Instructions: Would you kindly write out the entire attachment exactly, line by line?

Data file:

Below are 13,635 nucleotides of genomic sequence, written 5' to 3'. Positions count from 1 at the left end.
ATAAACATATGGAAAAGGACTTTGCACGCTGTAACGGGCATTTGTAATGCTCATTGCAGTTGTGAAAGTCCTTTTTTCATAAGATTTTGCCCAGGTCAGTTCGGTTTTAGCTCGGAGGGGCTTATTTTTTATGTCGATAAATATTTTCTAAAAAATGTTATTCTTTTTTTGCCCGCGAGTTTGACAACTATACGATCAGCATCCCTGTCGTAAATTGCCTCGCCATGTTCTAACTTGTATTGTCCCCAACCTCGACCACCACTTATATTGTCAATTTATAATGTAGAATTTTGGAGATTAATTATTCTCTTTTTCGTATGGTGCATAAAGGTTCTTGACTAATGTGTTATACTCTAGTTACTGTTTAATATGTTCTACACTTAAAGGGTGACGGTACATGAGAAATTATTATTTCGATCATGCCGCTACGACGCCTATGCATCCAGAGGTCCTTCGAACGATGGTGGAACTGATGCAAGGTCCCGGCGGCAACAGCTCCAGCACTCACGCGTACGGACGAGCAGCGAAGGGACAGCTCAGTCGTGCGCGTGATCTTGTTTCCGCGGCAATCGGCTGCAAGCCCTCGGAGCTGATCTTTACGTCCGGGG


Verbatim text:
Below are 13,635 nucleotides of genomic sequence, written 5' to 3'. Positions count from 1 at the left end.
ATAAACATATGGAAAAGGACTTTGCACGCTGTAACGGGCATTTGTAATGCTCATTGCAGTTGTGAAAGTCCTTTTTTCATAAGATTTTGCCCAGGTCAGTTCGGTTTTAGCTCGGAGGGGCTTATTTTTTATGTCGATAAATATTTTCTAAAAAATGTTATTCTTTTTTTGCCCGCGAGTTTGACAACTATACGATCAGCATCCCTGTCGTAAATTGCCTCGCCATGTTCTAACTTGTATTGTCCCCAACCTCGACCACCACTTATATTGTCAATTTATAATGTAGAATTTTGGAGATTAATTATTCTCTTTTTCGTATGGTGCATAAAGGTTCTTGACTAATGTGTTATACTCTAGTTACTGTTTAATATGTTCTACACTTAAAGGGTGACGGTACATGAGAAATTATTATTTCGATCATGCCGCTACGACGCCTATGCATCCAGAGGTCCTTCGAACGATGGTGGAACTGATGCAAGGTCCCGGCGGCAACAGCTCCAGCACTCACGCGTACGGACGAGCAGCGAAGGGACAGCTCAGTCGTGCGCGTGATCTTGTTTCCGCGGCAATCGGCTGCAAGCCCTCGGAGCTGATCTTTACGTCCGGGG